Funny how reporting facts is "sensational." The Ferndale sideline ban was a blunder with regard to photographers and media.
Caroline is an excellent journalist.
With regard to reporting on issues surrounding her husband's contract, if it is a personnel issue, then how can she report on it? Is she supposed to construct a story of "no comment. Our attorneys have told us we have nothing to worry about?"
Good luck with that. With what Stu was told regarding his contract being dependent on muzzling his wife (what a concept to be proposed by a female board member!), it sure looks like he was dealt with punitively.
As if he were punished for his wife's newspaper over which he has no editorial control. (Hello, employment attorney.)
In terms of issues regarding Stu's contract, let me mention a few she has covered: threat by a board member that coverage in The Ferndale Enterprise deemed negative by the fair board about any fair board member would have a deleterious effect on Stu's contract renewal; alleged repeated violations of The Ralph M. Brown Act by the board after being repeatedly advised about potential violations (thus, they are willful violations. Wake up, Paul Gallegos); Stu's offer to the board; the board's first vote (a Brown Act violation, if I recall directly) on Stu's contract renewal; the second vote on Stu's contract necessitated by the board's previous Brown Act violation with regard to Stu's contract; the complete and utter disregard and total lack of preparation and a back-up plan to replace the fair manager after the board appears to have acted upon the threat earlier issued by a board member to Stu; a former mayor who apparently is still peeved at coverage in The Ferndale Enterprise that exposed his irresponsible behavior and possibly putting a child at risk in his truck; and many more.
Caroline has won many awards for her reporting. The school district has received a number of substantive complaints regarding the superintendent and the fair board may now be on the Grand Jury's radar.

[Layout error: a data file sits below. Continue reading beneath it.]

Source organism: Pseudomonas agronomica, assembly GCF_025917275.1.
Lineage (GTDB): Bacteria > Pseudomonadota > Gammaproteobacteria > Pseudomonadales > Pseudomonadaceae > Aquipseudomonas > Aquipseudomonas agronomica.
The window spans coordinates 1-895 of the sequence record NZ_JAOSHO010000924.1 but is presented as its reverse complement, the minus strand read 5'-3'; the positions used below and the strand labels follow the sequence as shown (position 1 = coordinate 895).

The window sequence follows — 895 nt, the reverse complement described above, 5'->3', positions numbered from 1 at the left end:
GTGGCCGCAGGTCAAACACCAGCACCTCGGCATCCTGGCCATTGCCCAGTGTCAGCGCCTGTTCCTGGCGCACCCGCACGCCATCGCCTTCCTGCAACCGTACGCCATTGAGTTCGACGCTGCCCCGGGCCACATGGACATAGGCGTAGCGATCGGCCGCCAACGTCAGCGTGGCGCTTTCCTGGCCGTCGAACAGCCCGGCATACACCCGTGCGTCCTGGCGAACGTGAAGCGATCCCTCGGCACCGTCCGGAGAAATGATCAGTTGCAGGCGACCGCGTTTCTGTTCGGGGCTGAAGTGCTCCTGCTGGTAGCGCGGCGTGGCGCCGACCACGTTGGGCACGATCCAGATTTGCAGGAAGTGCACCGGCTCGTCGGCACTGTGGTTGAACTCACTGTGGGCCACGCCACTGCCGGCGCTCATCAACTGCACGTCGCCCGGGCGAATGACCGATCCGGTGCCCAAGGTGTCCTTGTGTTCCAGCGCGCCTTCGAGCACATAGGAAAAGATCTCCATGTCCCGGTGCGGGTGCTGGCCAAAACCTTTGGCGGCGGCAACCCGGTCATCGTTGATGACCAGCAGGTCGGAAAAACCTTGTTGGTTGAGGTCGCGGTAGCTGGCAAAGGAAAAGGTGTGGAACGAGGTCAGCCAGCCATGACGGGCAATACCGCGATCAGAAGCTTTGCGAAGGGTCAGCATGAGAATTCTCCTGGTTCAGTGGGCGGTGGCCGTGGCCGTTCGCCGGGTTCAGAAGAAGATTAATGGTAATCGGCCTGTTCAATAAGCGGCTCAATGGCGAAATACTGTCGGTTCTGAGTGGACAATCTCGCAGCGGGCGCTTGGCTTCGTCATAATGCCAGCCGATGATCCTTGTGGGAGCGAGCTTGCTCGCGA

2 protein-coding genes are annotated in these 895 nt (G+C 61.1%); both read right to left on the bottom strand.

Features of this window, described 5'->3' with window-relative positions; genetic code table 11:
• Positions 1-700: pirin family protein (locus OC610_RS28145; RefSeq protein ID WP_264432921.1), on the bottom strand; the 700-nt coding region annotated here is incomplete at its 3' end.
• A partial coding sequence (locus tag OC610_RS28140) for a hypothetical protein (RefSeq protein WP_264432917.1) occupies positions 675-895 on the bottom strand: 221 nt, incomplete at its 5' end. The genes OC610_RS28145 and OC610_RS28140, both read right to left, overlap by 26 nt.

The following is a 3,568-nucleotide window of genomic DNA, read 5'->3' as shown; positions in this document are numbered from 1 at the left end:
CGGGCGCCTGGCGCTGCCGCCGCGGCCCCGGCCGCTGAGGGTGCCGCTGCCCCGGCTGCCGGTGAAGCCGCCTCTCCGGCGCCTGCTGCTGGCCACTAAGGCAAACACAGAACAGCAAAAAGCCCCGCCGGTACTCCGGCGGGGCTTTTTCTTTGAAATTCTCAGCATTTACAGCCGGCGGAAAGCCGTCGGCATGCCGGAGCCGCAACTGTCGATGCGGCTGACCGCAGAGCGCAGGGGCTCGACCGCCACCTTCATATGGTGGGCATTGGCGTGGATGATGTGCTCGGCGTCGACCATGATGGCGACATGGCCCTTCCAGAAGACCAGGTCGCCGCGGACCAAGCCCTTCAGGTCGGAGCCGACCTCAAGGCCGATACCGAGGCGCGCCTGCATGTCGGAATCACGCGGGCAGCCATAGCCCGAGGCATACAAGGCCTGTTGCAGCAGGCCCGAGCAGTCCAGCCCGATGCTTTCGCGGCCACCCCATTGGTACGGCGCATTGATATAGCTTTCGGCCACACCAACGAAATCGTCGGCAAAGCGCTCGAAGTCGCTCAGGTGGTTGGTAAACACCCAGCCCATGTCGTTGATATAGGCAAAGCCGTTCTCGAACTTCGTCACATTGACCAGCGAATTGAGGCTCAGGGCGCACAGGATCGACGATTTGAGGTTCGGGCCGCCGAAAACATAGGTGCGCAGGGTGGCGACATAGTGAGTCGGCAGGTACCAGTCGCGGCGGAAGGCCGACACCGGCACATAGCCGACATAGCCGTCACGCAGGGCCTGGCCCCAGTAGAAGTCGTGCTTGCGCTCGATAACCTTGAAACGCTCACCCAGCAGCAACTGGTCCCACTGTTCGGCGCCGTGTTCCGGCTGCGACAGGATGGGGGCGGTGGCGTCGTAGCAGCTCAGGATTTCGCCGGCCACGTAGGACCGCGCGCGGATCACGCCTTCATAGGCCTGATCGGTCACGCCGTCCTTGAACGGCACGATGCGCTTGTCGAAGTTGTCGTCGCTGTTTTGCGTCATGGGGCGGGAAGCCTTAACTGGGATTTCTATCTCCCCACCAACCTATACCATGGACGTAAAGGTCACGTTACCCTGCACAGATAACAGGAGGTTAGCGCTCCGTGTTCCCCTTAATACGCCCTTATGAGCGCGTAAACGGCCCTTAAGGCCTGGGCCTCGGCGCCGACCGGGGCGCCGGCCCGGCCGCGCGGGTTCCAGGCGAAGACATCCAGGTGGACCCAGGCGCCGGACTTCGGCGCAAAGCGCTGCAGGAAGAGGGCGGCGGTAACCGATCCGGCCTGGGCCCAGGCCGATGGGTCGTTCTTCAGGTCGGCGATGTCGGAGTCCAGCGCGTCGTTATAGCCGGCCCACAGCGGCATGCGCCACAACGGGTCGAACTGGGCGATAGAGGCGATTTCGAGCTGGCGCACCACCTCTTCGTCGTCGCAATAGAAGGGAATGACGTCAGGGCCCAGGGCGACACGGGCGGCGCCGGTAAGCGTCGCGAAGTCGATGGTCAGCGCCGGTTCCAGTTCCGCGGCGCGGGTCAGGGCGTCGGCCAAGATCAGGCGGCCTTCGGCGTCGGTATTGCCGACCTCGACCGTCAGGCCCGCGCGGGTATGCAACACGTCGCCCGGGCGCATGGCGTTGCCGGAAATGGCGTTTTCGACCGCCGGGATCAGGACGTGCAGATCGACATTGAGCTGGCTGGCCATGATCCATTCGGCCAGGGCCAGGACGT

The fair board has, through its shortsighted actions, potentially doomed this fair, thrown out nearly a quarter-century of contacts and goodwill established by Stu Titus and created a whirlwind of horrendously bad publicity that no amount of public relations can overcome for years to come (if the fair still exists).
Facts speak for themselves, but let's complain about them anyway while we ignore the real issues: the fair board and its collective lack of professionalism and integrity; and a school superintendent who has not, in my opinion, acted in the best interests of students based upon complaints I've read about (guess where?) in The Enterprise.
Excellent delayed lede, James, and a solid story.
Happy to see you back writing. Keep it up and I look forward to more articles from you.
Rex's response is in keeping with Rex, for those who have the pleasure of knowing him.
Honesty is one of Rex Bohn's attributes.
His response is at I would expect: honest, direct and respectful of the police and the process that will proceed.
Rex replaced an honest and hard-working supervisor in Jimmy Smith. It is nice to see Rex continuing a tradition of openness and honesty in a profession that often lacks each.
For answers to some of the fears you may have stoked by a sensationalist column, you might want to use Google Chrome, which translates Japanese newspapers that do not have English editions into English. Plus, there are several well-regarded Japanese newspapers that do have English editions. In addition to that, there are American newspapers that seem to have facts to dispute the points you made, which were not backed up by facts, but by a business associate whose expertise, or lack thereof, is not noted.